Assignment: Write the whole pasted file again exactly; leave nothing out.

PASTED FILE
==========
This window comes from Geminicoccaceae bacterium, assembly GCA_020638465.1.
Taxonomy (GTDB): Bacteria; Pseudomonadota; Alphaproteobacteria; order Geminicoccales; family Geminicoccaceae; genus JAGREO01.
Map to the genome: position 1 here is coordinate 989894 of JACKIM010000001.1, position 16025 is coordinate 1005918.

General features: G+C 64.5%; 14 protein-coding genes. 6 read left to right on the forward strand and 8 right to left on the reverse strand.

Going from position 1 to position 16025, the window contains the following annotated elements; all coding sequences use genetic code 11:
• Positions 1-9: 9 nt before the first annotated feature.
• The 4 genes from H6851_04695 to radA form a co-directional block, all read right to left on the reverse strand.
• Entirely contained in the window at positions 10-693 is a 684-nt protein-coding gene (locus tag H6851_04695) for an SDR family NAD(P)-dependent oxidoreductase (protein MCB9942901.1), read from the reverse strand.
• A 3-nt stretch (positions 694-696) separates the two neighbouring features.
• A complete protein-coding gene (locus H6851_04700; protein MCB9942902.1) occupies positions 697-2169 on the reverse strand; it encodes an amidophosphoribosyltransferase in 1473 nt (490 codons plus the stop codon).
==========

This window comes from Geminicoccaceae bacterium, assembly GCA_020638465.1.
Taxonomy (GTDB): Bacteria; Pseudomonadota; Alphaproteobacteria; order Geminicoccales; family Geminicoccaceae; genus JAGREO01.
Map to the genome: position 1 here is coordinate 989894 of JACKIM010000001.1, position 16025 is coordinate 1005918.

General features: G+C 64.5%; 14 protein-coding genes. 6 read left to right on the forward strand and 8 right to left on the reverse strand.

Going from position 1 to position 16025, the window contains the following annotated elements; all coding sequences use genetic code 11:
• Positions 1-9: 9 nt before the first annotated feature.
• The 4 genes from H6851_04695 to radA form a co-directional block, all read right to left on the reverse strand.
• Entirely contained in the window at positions 10-693 is a 684-nt protein-coding gene (locus tag H6851_04695) for an SDR family NAD(P)-dependent oxidoreductase (protein MCB9942901.1), read from the reverse strand.
• A 3-nt stretch (positions 694-696) separates the two neighbouring features.
• A complete protein-coding gene (locus H6851_04700; protein MCB9942902.1) occupies positions 697-2169 on the reverse strand; it encodes an amidophosphoribosyltransferase in 1473 nt (490 codons plus the stop codon).